2. Millburn and Short Hills
Line: Gladstone and Morristown Lines
Time to Penn Station: 54 and 57 minutes (some trains require a transfer at Broad Street in Newark)
Price update: In April, the reported median price was $1.1 million, according to NJ Realtors, a 25 percent increase over the same month in 2017.
About the area: These two Midtown Direct train line towns are highly desirable, said Sue Adler, realtor and CEO of the Sue Adler Team, which operates within Keller Williams Realty Premier Properties. “Our proximity to NYC is what has kept our market so healthy — the New Jersey market changes drastically once you are out of the main commuter towns.” Adler added that luckily for buyers, inventory has grown “because the baby boomers who had been on the fence about downsizing were finally motivated by the new tax-reform laws. It financially no longer makes sense for them to stay if they don’t have kids in the schools.”

3. Bradley Beach
Line: North Jersey Coast Line
Time to Penn Station: 1 hour, 48 minutes
Price update: Between April 2017 and 2018, Bradley Beach home prices rose 43.6 percent, to $825,000. In 2017, the median was $647,000 for the year.
About the area: Bradley Beach buyers are looking for access to both the city and the water. In recent years, more buyers have been asking about homes closer to train stations, Patrick Parker noted. As recently as five years ago, people scoffed at the idea of living near railroad tracks, he said. He pointed to a recent sale as an example how things have changed: “It was three houses from the railroad tracks. We priced it at $369,000, and we got multiple offers and settled at $429,000 in one weekend.”

4. Woodcliff Lake
Line: Pascack Valley Line
Time to Penn Station: 1 hour, 2 minutes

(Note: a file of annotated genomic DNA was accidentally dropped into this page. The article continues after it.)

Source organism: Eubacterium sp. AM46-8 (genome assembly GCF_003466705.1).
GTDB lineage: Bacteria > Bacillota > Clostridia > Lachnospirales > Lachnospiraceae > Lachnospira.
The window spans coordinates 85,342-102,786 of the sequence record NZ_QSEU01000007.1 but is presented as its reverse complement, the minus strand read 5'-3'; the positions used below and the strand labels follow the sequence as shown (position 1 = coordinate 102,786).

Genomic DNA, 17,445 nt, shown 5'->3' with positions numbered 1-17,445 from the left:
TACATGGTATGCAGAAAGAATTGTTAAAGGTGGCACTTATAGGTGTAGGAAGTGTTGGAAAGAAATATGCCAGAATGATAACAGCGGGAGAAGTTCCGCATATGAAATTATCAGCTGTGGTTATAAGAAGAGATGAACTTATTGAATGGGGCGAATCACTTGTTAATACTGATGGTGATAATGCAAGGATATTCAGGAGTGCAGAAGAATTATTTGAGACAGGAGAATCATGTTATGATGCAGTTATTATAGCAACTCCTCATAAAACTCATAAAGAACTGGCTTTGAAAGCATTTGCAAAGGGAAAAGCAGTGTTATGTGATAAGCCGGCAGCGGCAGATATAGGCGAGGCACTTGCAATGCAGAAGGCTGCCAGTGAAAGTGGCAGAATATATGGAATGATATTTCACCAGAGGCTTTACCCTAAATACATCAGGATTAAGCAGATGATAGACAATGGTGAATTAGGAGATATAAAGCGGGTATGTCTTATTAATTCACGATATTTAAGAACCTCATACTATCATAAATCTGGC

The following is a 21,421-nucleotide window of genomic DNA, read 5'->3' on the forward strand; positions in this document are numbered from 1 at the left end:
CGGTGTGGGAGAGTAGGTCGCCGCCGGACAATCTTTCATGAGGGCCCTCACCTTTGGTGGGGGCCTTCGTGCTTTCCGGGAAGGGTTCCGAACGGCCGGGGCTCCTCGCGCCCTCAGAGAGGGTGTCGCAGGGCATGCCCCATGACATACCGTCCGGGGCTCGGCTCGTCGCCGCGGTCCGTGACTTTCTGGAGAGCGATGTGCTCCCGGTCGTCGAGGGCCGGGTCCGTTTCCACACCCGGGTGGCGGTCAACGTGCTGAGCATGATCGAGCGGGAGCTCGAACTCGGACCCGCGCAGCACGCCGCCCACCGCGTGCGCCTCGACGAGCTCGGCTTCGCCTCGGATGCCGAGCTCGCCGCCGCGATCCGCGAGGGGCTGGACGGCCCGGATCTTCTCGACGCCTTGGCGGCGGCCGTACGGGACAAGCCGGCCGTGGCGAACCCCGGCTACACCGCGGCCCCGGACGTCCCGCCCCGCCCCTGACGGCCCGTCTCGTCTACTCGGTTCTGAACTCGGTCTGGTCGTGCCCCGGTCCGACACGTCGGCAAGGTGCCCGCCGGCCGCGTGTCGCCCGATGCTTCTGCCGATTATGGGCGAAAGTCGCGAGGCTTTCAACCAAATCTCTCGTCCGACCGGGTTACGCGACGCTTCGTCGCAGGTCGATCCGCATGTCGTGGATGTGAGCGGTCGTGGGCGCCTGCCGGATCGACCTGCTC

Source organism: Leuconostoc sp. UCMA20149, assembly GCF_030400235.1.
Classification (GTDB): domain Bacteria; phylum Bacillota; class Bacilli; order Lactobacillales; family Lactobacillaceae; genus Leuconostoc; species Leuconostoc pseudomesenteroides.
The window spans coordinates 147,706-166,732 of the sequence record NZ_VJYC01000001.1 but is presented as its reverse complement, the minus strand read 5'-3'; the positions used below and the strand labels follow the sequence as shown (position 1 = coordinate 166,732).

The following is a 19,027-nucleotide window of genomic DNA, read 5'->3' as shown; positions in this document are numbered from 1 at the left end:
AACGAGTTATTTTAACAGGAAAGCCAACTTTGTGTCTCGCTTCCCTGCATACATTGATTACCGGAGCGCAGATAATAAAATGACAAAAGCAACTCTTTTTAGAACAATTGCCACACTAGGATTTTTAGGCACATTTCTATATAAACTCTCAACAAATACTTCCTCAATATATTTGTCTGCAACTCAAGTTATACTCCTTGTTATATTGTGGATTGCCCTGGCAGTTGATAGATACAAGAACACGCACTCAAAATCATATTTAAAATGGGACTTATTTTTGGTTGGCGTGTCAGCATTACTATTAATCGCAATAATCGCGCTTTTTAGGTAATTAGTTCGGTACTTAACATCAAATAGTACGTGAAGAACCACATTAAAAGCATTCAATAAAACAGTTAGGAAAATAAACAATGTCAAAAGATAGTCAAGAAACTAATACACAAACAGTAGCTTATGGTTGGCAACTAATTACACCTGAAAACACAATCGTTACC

Price update: The median price in April rose 59 percent, to $983,250 from April 2017, when it was $615,000, according to NJ Realtors. The median in 2017 was $710,000 for the year.
About the area: Woodcliff Lake is on the Hoboken Line and requires a transfer at Secaucus Junction to get to Penn Station. It’s located in Bergen County,  just a few stops before the New York state line. Keller Williams listed a five-bedroom, three-and-a-half-bathroom home for $949,000 in July, describing it as “convenient to NY transportation, shopping, parks, and top-rated” schools.

5. Chatham
Line: Morristown Line
Time to Penn Station: 49 minutes
Price update: The median price in April was $877,100, a 17 percent rise over April 2017. The median for 2017 was $810,000 for the year, which was unchanged from 2016.
About the area: The picturesque homes in Chatham in Morris County tend to be in demand thanks to the direct train ride to Penn Station, good schools and luxury condos, realtors said. In July, a Zillow search showed several homes for sale, including a six-bedroom, three-and-a-half-bathroom house with an “in-law suite” on the first floor
going for $999,000. According to the listing, the “modern farmhouse will make [HGTV “Fixer Upper” costar] Joanna Gaines proud!”

6. Allenhurst
Line: North Jersey Coast Line
Time to Penn Station: 1 hour, 41 minutes
Price update: Allenhurst reported one of the highest median prices last year at $1.5 million, a 111 percent jump over 2016. And so far this year, the median price of homes sold in the first four months was a whopping $3.3 million. In April, the median was $2.5 million, according to NJ Realtors data, although there were no reported sales in April 2017 for comparison.
About the area: This tiny seaside borough in Monmouth County, where residents can swim, fish and surf to their heart’s content, has a handful of pricey homes available for sale this summer. A Zillow search in early July showed only three properties listed for sale, from a four-bedroom, two-and-a-half-bathroom house for $1.5 million to a nine-bedroom, eight-bathroom home “close to the beach” for $7.2 million.